Good: Burying the hatchet with YouTube

After Google and Amazon declared war on one another’s streaming platforms in 2017, the companies found their way to a truce this year. Google has released official YouTube and YouTube TV apps on Amazon’s Fire TV devices, and a YouTube Kids app is also on the way. Amazon, meanwhile, has brought Prime Video support to Chromecast and Android TV devices, and has allowed Chromecast and certain Nest products into its retail store.

The cold war continues in some areas. You won’t find Google’s smart speakers on Amazon’s website, for instance, and other Google apps such as Google Photos and YouTube Music remain unavailable on Fire TV devices. Still, at least the companies realized that withholding their respective video services from one another’s platforms wasn’t beneficial for anyone.


Bad: Antitrust probes galore

Like other major tech firms, Amazon has become a target of antitrust probes this year, both in the United States and abroad. The Federal Trade Commission is reportedly examining whether Amazon unfairly favors its own products over those of third-party merchants on its site, and may have expanded its probe to Amazon’s wildly profitable AWS cloud computing business. The European Union, meanwhile, has announced its own wide-ranging antitrust investigation, looking at whether Amazon is harvesting marketplace seller data for an unfair advantage, among other things. That investigation comes in spite of a settlement with Germany’s antitrust authority over Amazon’s terms of service for third-party sellers.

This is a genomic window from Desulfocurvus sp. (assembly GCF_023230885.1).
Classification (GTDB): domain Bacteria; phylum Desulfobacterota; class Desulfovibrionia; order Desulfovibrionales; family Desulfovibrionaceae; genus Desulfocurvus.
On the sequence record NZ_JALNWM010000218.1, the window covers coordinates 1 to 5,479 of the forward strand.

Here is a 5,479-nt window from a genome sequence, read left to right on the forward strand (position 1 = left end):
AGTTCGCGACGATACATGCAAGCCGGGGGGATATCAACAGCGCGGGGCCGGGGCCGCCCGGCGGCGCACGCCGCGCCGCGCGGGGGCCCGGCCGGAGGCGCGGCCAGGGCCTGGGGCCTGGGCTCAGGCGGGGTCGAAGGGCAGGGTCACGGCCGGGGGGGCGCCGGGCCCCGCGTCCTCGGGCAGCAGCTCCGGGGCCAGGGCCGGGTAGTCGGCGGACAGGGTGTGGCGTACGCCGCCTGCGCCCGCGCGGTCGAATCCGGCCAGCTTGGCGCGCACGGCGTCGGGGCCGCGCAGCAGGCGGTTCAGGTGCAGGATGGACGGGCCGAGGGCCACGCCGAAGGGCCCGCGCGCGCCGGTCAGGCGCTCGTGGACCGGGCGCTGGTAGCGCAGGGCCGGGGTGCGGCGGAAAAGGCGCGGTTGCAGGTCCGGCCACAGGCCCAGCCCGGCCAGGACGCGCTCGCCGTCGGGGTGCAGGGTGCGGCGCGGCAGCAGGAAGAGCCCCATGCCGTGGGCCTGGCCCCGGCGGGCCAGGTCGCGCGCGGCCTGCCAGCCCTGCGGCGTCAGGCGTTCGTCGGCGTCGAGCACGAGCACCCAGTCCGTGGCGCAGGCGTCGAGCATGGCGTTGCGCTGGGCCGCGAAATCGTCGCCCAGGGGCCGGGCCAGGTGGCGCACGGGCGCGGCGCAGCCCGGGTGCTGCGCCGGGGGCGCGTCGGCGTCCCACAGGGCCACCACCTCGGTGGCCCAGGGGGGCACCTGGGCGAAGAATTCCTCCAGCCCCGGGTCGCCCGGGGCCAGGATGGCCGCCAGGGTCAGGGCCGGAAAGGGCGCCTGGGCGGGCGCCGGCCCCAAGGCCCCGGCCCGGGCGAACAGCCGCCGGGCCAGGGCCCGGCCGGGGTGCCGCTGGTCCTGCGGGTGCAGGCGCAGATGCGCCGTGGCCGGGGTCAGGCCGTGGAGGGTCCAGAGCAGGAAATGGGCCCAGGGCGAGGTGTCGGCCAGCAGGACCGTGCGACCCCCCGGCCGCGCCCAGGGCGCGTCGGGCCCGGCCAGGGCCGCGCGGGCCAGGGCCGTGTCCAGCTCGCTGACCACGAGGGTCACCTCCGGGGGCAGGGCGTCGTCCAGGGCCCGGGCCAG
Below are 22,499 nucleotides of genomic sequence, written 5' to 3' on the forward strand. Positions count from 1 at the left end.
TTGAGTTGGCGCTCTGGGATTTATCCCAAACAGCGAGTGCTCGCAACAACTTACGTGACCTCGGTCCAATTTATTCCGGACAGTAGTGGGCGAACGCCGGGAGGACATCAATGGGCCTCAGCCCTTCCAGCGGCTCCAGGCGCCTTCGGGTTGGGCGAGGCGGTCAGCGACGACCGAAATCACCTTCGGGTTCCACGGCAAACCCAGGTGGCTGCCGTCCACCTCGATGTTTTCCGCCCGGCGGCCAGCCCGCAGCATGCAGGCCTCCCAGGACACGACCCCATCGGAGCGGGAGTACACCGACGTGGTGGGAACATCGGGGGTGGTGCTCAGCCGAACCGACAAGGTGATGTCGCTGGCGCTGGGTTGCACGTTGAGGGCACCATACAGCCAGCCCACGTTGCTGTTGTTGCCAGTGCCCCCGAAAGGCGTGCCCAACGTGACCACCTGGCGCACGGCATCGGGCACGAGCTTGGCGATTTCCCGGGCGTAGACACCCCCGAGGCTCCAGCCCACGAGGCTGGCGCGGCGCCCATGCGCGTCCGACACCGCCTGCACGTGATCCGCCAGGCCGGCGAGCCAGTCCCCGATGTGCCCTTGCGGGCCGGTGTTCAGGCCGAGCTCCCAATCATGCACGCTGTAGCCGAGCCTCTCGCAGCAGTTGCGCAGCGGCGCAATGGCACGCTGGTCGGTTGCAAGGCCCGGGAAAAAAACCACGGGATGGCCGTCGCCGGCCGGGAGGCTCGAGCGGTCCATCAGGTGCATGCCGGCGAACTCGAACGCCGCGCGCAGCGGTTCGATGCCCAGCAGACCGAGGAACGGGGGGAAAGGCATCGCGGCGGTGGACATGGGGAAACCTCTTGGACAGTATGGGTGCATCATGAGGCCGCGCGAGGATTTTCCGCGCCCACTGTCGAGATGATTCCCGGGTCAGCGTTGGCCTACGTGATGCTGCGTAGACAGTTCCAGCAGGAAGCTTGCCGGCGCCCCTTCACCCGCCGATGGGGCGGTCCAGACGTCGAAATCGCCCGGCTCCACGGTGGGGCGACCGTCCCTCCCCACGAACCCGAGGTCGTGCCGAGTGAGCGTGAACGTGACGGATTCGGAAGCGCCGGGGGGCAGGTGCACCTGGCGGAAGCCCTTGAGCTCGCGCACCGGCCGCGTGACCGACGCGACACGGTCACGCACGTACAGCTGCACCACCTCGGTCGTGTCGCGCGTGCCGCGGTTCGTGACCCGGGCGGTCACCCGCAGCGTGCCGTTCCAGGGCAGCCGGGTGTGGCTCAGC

It’s still early days for these probes, and Amazon may not have been able to avert the broader mistrust of tech giants that led to this point. But the company’s recent history of pushing around brands and upending resale markets without notice probably hasn’t helped.

Good: Prime video successes

Amazon Prime Video has always been an also-ran in the TV streaming wars, with a decent selection of movies but few showstopping originals. This year, however, Amazon’s series are starting to get some buzz. The Marvelous Mrs. Maisel and Fleabag both cleaned up at the Emmys, while The Boys and season 4 of The Expanse (the latter saved from cancellation on basic cable) have earned critical acclaim. Turns out Amazon might not have to wait for that Lord of the Rings prequel to put its original programming on the map.

Bad: The HQ2 collapse